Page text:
14. Religulous (2008)
Religion: Jewish, Muslim, Mormon, Muslim, Scientologists, atheists, Catholic, and many types of Christians
The only documentary on the list, as well as probably the most offensive, Religulous is the brainchild of Bill Maher who visits many religious places and interviews many religious people, and does what Bill Maher does, pokes fun at them. It’s more poking fun at fundamentalism than religion. He has no favorites as all are mocked. True, it’s very Michael Moore-y. The interviews and edits chosen slant a certain way. However, no amount of edits can change the people that are exposed for their utter rejection of science and fact, just faith.
13. Saved (2004)
This satire stars Jena Malone as Mary, a Christian girl attending a Christian school who accidentally gets pregnant. The reason? A vision of Jesus prompts her to save her boyfriend from his recently admitted homosexuality with her gift of virginity. Alas, it doesn’t work.
She goes from being a popular “Christian Jewel” and best friends with Hilary Faye (Mandy Moore), to befriending the group of misfits (in this way similar to almost every high school movie ever made). Hiding her pregnancy and now a nemesis to Hilary Faye and the other “Jewels”, resulting in all sorts of shenanigans and consequences for her and the other misfit toys (no prom, falsely accused of graffiti, sent away to Mercy House). As in all high school movies, the prom is not missed, and the real culprit is found. And…… as in very few high school movies, everyone is brought together by the birth of a newborn by a teen out of wedlock.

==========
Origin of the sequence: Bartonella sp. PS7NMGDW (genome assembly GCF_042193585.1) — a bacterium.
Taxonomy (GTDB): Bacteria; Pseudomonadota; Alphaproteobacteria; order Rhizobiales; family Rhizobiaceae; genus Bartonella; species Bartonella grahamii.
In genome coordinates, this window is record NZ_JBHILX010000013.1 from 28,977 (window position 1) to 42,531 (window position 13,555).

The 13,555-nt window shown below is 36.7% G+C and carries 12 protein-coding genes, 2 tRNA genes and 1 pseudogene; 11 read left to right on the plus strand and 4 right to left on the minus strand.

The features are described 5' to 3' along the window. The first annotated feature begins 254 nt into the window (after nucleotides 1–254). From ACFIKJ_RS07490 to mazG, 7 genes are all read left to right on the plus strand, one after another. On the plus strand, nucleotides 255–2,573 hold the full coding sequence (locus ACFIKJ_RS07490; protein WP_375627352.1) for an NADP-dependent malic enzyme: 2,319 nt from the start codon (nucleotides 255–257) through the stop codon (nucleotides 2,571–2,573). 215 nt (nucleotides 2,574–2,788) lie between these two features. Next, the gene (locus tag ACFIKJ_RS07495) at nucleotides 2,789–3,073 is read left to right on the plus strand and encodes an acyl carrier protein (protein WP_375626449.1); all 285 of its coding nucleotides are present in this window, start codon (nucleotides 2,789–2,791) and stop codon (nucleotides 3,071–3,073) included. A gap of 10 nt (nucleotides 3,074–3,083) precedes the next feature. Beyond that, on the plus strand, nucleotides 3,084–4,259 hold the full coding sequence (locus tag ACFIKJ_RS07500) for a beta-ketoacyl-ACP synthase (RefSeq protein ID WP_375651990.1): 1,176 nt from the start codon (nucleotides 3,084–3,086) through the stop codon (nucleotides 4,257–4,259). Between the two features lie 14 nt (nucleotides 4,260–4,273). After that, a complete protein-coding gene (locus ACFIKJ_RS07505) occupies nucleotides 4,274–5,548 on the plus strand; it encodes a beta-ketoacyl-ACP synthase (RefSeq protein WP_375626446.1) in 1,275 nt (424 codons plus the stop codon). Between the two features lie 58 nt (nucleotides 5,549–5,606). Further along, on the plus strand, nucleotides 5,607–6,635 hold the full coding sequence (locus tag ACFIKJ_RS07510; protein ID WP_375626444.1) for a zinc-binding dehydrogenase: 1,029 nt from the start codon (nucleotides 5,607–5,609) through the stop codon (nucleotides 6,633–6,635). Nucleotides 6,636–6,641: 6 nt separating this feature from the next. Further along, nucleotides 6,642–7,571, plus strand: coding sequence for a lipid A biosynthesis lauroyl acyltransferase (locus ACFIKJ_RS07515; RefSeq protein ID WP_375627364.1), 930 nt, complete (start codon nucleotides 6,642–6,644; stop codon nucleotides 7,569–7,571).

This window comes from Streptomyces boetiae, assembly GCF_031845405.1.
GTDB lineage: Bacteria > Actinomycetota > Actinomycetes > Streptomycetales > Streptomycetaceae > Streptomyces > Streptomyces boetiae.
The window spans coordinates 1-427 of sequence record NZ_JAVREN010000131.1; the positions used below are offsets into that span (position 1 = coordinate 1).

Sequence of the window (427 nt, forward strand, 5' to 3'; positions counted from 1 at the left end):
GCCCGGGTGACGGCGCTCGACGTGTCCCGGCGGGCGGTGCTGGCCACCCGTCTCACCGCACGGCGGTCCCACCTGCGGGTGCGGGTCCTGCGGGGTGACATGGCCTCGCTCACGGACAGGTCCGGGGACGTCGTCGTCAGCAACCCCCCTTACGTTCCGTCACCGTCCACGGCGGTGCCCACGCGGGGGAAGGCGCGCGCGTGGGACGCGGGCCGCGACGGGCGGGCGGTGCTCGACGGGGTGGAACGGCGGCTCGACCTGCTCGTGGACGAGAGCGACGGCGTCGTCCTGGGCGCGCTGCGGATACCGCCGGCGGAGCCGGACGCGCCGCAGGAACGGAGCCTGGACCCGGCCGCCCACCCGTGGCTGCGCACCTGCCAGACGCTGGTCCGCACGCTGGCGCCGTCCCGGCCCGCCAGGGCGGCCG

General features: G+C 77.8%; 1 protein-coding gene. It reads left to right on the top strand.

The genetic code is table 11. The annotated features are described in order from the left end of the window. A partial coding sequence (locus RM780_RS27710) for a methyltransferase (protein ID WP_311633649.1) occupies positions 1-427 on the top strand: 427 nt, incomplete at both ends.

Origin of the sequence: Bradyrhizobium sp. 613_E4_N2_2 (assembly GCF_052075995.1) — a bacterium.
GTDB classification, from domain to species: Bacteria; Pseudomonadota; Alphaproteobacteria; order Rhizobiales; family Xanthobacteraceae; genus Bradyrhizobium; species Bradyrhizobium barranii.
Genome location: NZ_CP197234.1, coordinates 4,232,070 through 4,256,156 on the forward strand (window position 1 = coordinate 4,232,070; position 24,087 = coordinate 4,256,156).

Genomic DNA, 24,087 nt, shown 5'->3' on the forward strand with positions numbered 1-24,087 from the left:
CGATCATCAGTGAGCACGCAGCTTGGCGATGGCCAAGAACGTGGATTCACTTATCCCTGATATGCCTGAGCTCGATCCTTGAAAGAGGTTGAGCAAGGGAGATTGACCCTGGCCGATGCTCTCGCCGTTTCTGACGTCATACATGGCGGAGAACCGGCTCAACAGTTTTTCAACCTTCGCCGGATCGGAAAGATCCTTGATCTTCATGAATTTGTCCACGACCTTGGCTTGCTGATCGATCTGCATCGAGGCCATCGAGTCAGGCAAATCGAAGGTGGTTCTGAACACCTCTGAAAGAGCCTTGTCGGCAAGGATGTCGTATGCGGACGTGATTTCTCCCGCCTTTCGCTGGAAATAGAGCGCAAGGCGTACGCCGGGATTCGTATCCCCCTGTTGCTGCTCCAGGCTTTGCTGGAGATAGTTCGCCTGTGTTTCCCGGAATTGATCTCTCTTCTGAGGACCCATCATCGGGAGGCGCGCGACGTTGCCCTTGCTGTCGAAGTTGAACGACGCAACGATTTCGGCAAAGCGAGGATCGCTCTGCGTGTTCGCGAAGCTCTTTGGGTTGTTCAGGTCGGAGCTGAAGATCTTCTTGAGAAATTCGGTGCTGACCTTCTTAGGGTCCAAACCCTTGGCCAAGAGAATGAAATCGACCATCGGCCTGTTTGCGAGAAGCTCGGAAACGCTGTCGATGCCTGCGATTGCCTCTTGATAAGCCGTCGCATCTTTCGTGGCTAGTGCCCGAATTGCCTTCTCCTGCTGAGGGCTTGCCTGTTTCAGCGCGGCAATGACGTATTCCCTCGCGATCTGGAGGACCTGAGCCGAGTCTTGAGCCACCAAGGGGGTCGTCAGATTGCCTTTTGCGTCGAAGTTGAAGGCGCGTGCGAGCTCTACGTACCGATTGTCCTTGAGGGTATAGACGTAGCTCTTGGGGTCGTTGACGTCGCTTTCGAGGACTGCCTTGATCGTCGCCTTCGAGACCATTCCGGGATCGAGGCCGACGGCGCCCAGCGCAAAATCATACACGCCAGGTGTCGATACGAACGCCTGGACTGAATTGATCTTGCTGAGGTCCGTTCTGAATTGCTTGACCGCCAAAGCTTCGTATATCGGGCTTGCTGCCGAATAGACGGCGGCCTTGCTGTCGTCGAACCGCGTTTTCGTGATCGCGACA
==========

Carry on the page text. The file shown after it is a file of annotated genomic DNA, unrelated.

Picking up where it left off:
Saved shows the positive and negative aspects of religion in the form of teenage comedy. Religion unites those who need it, and divides when extremists feel others differences endanger them.
12. Dogma (1999)
Bethany, the Last Scion (Linda Fiorentino), is called upon to save existence with the help of two prophets (Jay and Silent Bob), the 13th Apostle, and a stripper muse. Metatron (Alan Rickman) needs them to stop two archangels Bartleby and Loki (Ben Affleck and Matt Damon) from washing away their sins at a Catholic Church centennial and reentering heaven. If they do, God’s infallible word is proven…fallible; which would end all humanity and existence.
These pesky archangels act like whiny buffoons but anytime these two do ridiculous comedy, it is utter hilarity. Another film that is actually pro-religious in an anti-religious way, Dogma is about beliefs, ideals, martyrdom, and miracles. And hey, it’s still a satire. Don’t believe me? Ask George Carlin, a Cardinal who invents the “BUDDY CHRIST!!!”
11. Jesus Christ Superstar (1973)
A bunch of hippies go to the desert to recreate the crucifixion of Christ through the funky-song-point-of-view of Judas Iscariot (Carl Anderson). Once you ignore the fact (or don’t) that the apostles, temple dwellers, lame/leprous beggars, and crucifixion cheerleaders are played by the same eight people (like a real play), this version of the death of Christ is super fun.